What Mr. Holder clearly wants by forcing his racist substandards on the good citizens of Dayton is to ensure people he favors get a fair shake at becoming cops by lowering the standards to such a degree that there might as well not be any entrance exams.
Before long, the question "Can you tie your shoes?" will be deemed racially insensitive.
Dayton residents had better hope Mr. Holder does not encourage members of the racist New Black Panther Party to move to Dayton and become police officers where they could then legally intimidate white citizens without fear of reprisal from Mr. Holder's Department of Injustice. If the citizens complained, he could scold them and call them "racial cowards."
Leaving aside that Mr. Holder's Department of Injustice should stay the heck out of Dayton's entrance exam standards (which were already pathetically low), the issue that should boil the blood of Dayton residents is that their tax dollars will pay the salaries of public employees who are functionally illiterate - the very bottom of the barrel.
So much for excellence, right, Eric the racist?
Maybe President Obama will come to Dayton and have a beer with angry citizens and try and assuage their concerns. What the president should do is fire the racist punk Mr. Holder for a pattern of ugly racist statements and behavior.
Unfortunately, Mr. Holder passed Mr. Obama's low, low standards.
Racism lives, and it lives in the Obama crony administration. How sad. [The Washington Times, 3/14/11]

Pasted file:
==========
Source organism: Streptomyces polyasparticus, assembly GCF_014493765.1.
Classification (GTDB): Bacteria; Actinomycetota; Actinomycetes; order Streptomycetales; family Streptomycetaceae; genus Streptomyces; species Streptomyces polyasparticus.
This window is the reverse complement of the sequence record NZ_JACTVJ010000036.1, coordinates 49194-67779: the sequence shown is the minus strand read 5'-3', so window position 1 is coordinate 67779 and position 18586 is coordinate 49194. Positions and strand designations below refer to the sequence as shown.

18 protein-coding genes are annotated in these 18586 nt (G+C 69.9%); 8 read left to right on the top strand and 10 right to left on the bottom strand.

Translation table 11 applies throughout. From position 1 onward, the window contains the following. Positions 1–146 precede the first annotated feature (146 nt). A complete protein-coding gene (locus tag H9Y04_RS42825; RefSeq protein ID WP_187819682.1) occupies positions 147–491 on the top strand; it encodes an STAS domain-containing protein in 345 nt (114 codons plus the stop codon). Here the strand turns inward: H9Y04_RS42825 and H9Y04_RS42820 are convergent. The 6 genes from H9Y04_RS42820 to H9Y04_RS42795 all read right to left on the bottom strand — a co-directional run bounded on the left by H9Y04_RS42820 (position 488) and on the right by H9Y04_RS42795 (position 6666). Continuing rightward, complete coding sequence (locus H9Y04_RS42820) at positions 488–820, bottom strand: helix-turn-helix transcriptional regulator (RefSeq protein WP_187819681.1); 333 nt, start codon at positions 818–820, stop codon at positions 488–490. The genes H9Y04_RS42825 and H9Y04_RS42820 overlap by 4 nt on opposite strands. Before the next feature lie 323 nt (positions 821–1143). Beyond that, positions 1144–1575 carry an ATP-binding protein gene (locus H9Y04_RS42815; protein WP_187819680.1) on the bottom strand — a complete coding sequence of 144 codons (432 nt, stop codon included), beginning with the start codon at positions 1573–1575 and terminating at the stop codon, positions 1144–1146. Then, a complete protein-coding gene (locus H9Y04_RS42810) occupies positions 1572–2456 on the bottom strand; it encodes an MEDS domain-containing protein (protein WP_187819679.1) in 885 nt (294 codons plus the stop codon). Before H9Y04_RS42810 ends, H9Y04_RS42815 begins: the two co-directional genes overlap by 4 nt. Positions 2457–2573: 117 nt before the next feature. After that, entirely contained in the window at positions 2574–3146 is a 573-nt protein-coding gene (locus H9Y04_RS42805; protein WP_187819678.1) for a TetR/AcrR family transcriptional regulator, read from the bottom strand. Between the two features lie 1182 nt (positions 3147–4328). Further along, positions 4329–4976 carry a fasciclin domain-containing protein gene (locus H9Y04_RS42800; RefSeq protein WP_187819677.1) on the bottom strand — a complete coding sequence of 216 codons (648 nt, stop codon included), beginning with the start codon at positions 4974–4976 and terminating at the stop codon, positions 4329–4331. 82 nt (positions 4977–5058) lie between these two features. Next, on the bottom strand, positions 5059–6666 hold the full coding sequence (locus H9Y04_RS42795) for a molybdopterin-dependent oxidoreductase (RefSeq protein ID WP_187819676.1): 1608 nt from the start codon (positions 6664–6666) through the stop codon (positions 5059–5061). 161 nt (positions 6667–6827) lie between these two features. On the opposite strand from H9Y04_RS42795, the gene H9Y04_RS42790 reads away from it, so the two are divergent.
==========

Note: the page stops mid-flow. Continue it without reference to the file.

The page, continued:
House Republicans Allege "Mismanagement" And "Racism" At The Department Of Justice Civil Rights Division
Houston Chronicle: Accused Of Convening To "Embarrass Tom Perez," House GOP "Slams" The Civil Rights Division Under Perez's Supervision "As Racist." Republican members of the House Judiciary Committee "hurled charges of racism" at Perez's division in a recent hearing, echoing right-wing media figures.
GOP lawmakers hurled charges of racism and preferential treatment at the Department of Justice unit assigned to combat those ills --the civil rights division.
The charges flew at a Judiciary Committee hearing Tuesday morning. Former Justice Department employees drew on past experiences and a March Inspector General's report on allegations of race-related issues.
[Conservative legal pundit Hans] Von Spakovsky said the department was not race-neutral in choosing which voting cases to prosecute and said the IG report revealed hiring practices biased towards political liberals. Von Spakovsky now works at the conservative think tank the Heritage Foundation.
Two other witnesses joined Von Spakovsky's condemnations, both from conservative-aligned groups--The Election Law Center and The Liberty Counsel. A fourth witness, a law professor at the University of Michigan, largely disagreed with Von Spakovsky's characterizations.
During the hearing, visibly upset lawmakers grilled the witnesses. They often interrupted them, sometimes each other, and sometimes insisted the witnesses answer with simple yes or no despite witness protestations.
The IG report did not agree with Von Spakovsky's and other critics' assessments. The report examined the division from 2001 to 2011. [Houston Chronicle, 4/17/13]